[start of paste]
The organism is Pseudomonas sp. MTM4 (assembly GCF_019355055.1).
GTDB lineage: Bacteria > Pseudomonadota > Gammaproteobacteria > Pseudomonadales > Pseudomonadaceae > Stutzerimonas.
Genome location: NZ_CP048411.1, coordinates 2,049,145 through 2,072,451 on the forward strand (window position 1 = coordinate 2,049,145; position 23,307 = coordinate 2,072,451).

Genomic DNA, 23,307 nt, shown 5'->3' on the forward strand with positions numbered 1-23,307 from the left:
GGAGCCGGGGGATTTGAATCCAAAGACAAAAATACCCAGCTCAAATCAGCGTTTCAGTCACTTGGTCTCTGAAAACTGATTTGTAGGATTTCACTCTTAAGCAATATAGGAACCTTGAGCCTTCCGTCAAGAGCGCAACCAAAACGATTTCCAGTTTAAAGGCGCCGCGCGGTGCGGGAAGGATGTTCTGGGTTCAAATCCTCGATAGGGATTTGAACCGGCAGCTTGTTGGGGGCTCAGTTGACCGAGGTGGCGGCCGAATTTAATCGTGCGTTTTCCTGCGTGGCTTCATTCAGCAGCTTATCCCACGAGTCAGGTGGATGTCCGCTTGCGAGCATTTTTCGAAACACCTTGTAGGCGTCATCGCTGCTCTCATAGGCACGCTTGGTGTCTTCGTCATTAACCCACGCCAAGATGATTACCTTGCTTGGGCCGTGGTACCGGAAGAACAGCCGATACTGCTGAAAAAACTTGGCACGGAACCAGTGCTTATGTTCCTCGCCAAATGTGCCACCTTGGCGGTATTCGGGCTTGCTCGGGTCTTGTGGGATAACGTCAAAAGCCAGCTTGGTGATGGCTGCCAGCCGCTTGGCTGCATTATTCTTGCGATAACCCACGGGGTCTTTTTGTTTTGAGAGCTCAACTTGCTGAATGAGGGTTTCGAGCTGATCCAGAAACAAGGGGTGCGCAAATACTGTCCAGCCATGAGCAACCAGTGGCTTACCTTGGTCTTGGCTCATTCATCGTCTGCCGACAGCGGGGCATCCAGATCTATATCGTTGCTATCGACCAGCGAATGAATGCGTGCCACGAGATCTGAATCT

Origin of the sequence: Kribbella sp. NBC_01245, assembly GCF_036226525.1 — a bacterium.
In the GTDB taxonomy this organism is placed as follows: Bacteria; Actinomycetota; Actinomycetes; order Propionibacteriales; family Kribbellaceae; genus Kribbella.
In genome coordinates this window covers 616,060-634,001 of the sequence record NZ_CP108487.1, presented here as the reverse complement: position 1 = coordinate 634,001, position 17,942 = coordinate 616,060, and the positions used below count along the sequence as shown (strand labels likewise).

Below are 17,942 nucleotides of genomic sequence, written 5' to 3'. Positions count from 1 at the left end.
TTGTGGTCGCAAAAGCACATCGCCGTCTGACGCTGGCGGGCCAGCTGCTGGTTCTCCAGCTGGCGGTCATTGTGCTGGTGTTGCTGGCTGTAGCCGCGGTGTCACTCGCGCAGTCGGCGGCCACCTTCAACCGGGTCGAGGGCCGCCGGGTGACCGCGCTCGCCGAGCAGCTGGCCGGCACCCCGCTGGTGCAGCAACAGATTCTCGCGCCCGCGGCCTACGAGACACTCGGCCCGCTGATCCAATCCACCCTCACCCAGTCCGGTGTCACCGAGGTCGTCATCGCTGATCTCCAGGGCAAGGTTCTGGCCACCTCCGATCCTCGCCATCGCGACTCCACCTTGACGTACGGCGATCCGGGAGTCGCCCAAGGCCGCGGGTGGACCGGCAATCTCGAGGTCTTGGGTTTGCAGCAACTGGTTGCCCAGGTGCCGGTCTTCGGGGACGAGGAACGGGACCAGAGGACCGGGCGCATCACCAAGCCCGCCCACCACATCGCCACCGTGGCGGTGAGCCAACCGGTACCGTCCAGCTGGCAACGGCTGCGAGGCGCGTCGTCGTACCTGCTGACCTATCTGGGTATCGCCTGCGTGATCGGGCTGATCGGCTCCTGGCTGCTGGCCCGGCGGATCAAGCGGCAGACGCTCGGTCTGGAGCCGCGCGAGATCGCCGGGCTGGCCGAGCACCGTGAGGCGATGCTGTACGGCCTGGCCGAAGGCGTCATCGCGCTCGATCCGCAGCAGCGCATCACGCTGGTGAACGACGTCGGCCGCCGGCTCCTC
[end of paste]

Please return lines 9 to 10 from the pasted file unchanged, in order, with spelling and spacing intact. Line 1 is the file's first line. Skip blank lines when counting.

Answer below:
Below are 17,942 nucleotides of genomic sequence, written 5' to 3'. Positions count from 1 at the left end.
TTGTGGTCGCAAAAGCACATCGCCGTCTGACGCTGGCGGGCCAGCTGCTGGTTCTCCAGCTGGCGGTCATTGTGCTGGTGTTGCTGGCTGTAGCCGCGGTGTCACTCGCGCAGTCGGCGGCCACCTTCAACCGGGTCGAGGGCCGCCGGGTGACCGCGCTCGCCGAGCAGCTGGCCGGCACCCCGCTGGTGCAGCAACAGATTCTCGCGCCCGCGGCCTACGAGACACTCGGCCCGCTGATCCAATCCACCCTCACCCAGTCCGGTGTCACCGAGGTCGTCATCGCTGATCTCCAGGGCAAGGTTCTGGCCACCTCCGATCCTCGCCATCGCGACTCCACCTTGACGTACGGCGATCCGGGAGTCGCCCAAGGCCGCGGGTGGACCGGCAATCTCGAGGTCTTGGGTTTGCAGCAACTGGTTGCCCAGGTGCCGGTCTTCGGGGACGAGGAACGGGACCAGAGGACCGGGCGCATCACCAAGCCCGCCCACCACATCGCCACCGTGGCGGTGAGCCAACCGGTACCGTCCAGCTGGCAACGGCTGCGAGGCGCGTCGTCGTACCTGCTGACCTATCTGGGTATCGCCTGCGTGATCGGGCTGATCGGCTCCTGGCTGCTGGCCCGGCGGATCAAGCGGCAGACGCTCGGTCTGGAGCCGCGCGAGATCGCCGGGCTGGCCGAGCACCGTGAGGCGATGCTGTACGGCCTGGCCGAAGGCGTCATCGCGCTCGATCCGCAGCAGCGCATCACGCTGGTGAACGACGTCGGCCGCCGGCTCCTC